If you’re an expecting mom-to-be, you’ve heard it all – that you’ll never get enough sleep, that you’ve never loved anything as much as you’ll love your baby and that even the most modest non-mom loses all of her modesty during labor. Most postpartum advice givers focus on the baby or the bigger picture. Even your best friend, who was just ahead of you on mom train, didn’t properly prepare you for the full post-labor picture.
Here are a few glimpses into the physical side of being a brand new mom and what no one tells you about the postpartum body:
You’ll be in pain
The physical pain doesn’t end when your contractions stop. Whether you opt for ‘the drugs’ or not, your body is about to go through trauma. If you have a caesarean birth, you’ll be recovering from surgery and if you spend any time pushing (many moms who end up having a c-section start with every intention to give a vaginal birth and spend some time pushing), you’ll be recovering from what will feel like an Olympic-level athletic event. Think about when you last helped your friend move and, the next day, you’re sore in places that you didn’t know existed. Now multiply that tenfold and throw in a mixed bag of emotions and that pretty much sums up how you’ll feel the day after labor and for the next few days.
You might breakout like a preteen
You’ve had months to grow this baby and your body and hormones have gradually changed along the way but because you go from pregnant to not pregnant so (relatively) suddenly, postpartum hormone shifts can hit you like a ton of bricks. You might find blemishes on your face, chest, shoulders or even back. Sometimes they come as a wave and then disappear after your body regulates but for others, a new and less-desirable complexion might stick around for months. If you want a fix, work with a knowledgeable esthetician who is familiar with which products and chemicals are safe while nursing.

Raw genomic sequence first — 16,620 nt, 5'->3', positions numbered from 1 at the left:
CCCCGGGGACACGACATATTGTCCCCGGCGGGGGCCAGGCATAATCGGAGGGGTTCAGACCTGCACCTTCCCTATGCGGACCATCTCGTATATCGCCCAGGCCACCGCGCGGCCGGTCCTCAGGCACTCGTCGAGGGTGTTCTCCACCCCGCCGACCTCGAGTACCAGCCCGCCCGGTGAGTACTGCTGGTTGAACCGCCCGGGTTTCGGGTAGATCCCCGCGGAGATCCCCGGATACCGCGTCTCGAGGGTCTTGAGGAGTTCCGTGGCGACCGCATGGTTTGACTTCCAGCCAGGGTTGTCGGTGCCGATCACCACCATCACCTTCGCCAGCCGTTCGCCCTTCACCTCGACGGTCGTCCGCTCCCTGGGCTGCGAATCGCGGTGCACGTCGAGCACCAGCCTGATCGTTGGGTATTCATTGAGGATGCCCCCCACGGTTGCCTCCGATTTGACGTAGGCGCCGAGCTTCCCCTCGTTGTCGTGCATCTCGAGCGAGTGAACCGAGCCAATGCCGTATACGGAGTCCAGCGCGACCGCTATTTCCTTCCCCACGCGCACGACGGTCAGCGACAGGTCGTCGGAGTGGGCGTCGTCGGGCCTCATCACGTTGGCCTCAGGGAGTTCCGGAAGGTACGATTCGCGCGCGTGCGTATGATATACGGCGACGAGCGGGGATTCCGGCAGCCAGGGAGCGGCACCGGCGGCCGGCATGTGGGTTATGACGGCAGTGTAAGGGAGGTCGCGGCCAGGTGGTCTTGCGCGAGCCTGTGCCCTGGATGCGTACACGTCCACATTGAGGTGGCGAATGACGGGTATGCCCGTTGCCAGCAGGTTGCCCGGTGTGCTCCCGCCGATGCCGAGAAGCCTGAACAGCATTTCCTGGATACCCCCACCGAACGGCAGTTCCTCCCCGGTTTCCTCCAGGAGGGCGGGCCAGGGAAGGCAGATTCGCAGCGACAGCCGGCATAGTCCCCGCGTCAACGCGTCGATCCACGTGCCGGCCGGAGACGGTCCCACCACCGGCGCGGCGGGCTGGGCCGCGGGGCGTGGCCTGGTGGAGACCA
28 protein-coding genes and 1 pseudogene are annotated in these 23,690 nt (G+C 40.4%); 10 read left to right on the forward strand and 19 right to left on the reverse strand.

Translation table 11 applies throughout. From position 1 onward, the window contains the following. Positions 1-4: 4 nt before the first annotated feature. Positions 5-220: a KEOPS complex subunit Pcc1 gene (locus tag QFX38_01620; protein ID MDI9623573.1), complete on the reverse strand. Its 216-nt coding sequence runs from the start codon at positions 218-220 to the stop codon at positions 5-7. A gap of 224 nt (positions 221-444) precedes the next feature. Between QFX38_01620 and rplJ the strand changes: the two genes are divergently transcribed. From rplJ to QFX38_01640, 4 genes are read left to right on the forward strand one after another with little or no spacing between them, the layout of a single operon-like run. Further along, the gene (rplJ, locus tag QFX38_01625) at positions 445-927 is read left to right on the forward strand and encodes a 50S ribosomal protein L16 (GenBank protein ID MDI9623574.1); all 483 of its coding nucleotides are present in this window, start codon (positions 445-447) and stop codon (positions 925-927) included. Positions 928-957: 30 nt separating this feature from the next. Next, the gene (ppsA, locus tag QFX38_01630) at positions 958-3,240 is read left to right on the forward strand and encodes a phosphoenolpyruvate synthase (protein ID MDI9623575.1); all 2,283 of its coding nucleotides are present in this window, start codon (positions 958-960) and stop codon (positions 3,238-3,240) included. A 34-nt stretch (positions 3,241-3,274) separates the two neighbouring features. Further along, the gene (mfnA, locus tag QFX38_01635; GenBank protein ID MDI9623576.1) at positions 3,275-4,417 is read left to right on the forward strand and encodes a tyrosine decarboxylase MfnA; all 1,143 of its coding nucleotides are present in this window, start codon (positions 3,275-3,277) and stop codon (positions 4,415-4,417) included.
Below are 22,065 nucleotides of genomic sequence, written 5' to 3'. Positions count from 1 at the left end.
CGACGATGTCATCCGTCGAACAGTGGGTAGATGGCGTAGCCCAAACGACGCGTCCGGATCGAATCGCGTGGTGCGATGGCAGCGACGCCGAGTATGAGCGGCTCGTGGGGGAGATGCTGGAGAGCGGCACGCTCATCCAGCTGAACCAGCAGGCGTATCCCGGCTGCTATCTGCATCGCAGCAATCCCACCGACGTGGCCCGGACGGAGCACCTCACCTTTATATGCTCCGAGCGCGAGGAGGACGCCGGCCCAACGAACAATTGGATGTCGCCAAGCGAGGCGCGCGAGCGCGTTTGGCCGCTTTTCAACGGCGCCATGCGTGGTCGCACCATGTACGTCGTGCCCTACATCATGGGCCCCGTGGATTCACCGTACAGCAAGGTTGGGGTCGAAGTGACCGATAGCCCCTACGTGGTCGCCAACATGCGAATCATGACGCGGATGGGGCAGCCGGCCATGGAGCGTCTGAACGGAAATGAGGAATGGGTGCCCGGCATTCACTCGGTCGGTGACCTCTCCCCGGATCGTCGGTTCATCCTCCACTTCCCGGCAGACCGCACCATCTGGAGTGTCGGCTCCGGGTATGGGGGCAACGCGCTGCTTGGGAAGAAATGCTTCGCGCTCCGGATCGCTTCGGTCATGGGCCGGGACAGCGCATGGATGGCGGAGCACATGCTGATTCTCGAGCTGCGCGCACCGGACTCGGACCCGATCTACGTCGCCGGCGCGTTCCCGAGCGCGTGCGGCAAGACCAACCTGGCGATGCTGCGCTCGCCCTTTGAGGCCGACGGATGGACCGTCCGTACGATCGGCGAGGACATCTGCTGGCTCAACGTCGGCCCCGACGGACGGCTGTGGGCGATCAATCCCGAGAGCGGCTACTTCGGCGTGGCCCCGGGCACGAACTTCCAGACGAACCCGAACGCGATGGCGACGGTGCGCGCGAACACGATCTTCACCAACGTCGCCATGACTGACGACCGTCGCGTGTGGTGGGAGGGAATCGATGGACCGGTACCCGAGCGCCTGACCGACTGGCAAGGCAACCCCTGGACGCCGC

Your joints are still loose
You’ve probably heard of the hormone, relaxin, during pregnancy and how you should be careful not to overstretch while expecting. This hormone helps loosen up the body for labor and although that’s only necessary in the ligaments of the pelvis and during labor, joints all over your body have a little more slack and this can last from the moment you get pregnant until six months postpartum or until you wean the little one from the boob. What’s the big deal, now you’ll just do all of the yoga poses you’ve been dreaming of, right? Wrong. If you overstretch a joint, it doesn’t go back the way a muscle does and might never be the same.
Your hair can fall out faster than you can pull it out
If you are one of the lucky ladies that get a luscious, full-bodied head of hair during pregnancy, run to the nearest mall to take some glamour shots now! And buy some Draino on your way home. Again, blame it on hormones. Since hormone levels change dramatically right after birth, you might start noticing strand on your clothing and in the shower right away, especially if you aren’t breastfeeding. If you are nursing, you might get a few more months of volume.
Your body will amaze you
Although most of these changes seem like they’re for the worse, you will often stare at your baby and not believe that they were just curled up inside of you or that your amazing body actually helped create and grew a human. Most babies drop a little weight right after birth so you will be even more fascinated to think that a baby bigger than the one you’re holding in the first week or two was in your body. No matter what you’ll look or feel like in the early weeks, you’ll know it was worth it and you might even do it again sometime.